When you dither, you're flustered because you can't make up your mind about something. You might dither about what to do if your two best friends invite you to parties on the same night.

The verb dither implies not only that you're having a hard time deciding about something, but that you're upset or agitated about it. You might say to your friend, "Don't just pace around and dither about what to wear! We're going to be late!" In the 17th century, dither meant "quake or tremble," and by the early 1800s it came to mean both "vacillate" and "be anxious."

Definitions of dither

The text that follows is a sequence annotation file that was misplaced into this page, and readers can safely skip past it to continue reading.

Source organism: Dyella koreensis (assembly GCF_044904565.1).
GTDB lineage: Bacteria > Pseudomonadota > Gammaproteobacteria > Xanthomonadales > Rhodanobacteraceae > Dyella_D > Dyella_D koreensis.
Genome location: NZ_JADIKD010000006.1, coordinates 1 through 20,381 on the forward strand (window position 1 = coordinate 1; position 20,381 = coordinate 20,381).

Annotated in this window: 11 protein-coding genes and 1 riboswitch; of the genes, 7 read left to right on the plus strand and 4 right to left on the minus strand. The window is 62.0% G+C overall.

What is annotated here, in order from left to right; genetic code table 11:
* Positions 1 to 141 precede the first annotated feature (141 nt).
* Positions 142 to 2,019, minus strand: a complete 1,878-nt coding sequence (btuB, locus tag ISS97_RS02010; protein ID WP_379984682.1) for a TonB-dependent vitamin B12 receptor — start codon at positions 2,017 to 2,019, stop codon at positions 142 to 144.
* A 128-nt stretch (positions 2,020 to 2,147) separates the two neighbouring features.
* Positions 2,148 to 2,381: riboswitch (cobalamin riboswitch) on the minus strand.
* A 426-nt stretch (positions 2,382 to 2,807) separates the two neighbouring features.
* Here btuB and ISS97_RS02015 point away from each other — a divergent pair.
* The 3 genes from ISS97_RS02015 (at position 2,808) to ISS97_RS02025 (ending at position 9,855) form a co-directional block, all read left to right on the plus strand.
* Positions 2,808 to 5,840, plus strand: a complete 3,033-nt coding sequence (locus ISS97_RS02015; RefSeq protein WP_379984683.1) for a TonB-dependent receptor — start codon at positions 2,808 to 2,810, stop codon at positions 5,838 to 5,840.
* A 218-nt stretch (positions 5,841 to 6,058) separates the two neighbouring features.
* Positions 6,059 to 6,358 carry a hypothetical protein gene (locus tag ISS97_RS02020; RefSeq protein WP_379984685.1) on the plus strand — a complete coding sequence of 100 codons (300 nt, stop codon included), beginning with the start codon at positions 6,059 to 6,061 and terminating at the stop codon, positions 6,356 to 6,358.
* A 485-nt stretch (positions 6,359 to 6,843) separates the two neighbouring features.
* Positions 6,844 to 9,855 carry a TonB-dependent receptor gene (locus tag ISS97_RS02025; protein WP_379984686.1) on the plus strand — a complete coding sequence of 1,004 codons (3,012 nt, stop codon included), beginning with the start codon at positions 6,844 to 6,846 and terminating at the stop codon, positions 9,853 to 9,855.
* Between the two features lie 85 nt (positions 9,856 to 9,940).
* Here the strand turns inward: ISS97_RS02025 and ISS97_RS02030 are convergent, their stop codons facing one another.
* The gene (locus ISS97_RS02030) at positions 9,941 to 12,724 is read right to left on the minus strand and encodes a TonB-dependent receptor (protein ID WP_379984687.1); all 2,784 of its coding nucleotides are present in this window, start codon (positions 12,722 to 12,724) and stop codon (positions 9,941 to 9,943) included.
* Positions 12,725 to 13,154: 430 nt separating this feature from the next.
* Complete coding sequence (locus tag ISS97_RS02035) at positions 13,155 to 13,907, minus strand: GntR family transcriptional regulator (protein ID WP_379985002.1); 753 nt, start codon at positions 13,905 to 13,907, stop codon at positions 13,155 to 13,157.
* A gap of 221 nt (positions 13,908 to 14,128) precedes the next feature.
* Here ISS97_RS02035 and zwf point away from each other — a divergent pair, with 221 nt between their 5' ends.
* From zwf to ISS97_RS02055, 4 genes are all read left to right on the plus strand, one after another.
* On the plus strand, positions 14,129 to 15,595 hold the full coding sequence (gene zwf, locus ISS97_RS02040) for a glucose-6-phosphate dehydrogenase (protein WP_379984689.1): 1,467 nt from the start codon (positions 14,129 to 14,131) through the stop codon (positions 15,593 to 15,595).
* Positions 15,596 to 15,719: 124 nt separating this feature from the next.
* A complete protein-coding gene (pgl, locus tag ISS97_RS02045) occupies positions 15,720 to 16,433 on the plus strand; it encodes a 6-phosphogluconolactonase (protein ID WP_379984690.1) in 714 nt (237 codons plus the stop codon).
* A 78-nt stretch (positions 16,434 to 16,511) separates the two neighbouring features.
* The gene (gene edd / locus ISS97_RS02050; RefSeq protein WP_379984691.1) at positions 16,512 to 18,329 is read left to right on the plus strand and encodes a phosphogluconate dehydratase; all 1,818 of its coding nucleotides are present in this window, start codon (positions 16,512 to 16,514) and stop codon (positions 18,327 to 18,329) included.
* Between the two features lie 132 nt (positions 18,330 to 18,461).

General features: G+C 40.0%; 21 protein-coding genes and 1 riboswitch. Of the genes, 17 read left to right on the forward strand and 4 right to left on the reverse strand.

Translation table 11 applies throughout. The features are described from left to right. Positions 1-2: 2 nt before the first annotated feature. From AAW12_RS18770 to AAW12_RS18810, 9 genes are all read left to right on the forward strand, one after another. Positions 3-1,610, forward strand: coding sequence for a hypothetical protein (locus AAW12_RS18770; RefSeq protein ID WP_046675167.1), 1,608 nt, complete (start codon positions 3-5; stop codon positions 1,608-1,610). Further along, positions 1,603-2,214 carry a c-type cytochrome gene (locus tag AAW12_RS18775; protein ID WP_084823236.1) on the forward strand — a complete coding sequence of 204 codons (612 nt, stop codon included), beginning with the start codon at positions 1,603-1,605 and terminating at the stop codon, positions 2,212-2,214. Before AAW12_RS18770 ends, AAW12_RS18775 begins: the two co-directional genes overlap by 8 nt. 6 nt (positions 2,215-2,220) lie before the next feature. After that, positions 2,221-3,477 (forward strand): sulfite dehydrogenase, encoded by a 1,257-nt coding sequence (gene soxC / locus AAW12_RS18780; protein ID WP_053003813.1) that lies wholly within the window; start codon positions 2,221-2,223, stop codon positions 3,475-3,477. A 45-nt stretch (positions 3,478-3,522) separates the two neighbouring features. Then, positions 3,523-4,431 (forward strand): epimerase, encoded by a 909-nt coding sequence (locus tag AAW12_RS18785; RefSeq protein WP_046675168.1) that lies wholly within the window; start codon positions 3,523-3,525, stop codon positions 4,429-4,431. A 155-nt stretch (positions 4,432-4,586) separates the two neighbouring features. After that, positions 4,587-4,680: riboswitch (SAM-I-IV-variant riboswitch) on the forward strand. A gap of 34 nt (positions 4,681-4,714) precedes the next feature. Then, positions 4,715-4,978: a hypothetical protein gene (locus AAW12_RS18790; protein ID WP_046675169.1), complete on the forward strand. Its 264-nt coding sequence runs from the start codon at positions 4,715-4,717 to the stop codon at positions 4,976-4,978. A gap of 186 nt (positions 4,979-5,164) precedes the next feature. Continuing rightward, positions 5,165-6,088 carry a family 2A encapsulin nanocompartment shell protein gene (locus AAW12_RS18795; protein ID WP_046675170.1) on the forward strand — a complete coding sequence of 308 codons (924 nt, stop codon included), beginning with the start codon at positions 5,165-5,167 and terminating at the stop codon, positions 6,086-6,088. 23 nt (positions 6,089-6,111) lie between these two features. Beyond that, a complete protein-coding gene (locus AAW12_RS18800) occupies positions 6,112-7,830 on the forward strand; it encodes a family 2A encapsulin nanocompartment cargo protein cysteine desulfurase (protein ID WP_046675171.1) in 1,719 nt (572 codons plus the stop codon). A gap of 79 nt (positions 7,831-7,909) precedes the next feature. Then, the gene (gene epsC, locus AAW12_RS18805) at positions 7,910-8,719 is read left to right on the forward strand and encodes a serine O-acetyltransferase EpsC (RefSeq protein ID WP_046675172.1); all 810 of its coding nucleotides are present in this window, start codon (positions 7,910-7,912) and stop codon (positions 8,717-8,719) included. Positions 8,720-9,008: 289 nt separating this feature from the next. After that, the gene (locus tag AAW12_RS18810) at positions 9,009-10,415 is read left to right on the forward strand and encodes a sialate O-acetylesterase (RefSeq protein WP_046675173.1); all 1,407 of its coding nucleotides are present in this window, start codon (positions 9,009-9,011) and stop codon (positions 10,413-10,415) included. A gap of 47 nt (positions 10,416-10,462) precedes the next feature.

v act nervously; be undecided; be uncertain

Type of:
be agitated or irritated

v make a fuss; be agitated

flap, pother
Type of:
fret, fuss, niggle
worry unnecessarily or excessively

n an excited state of agitation

“he was in a dither
flap, fuss, pother, tizzy
Type of:
a mental state of extreme emotional disturbance

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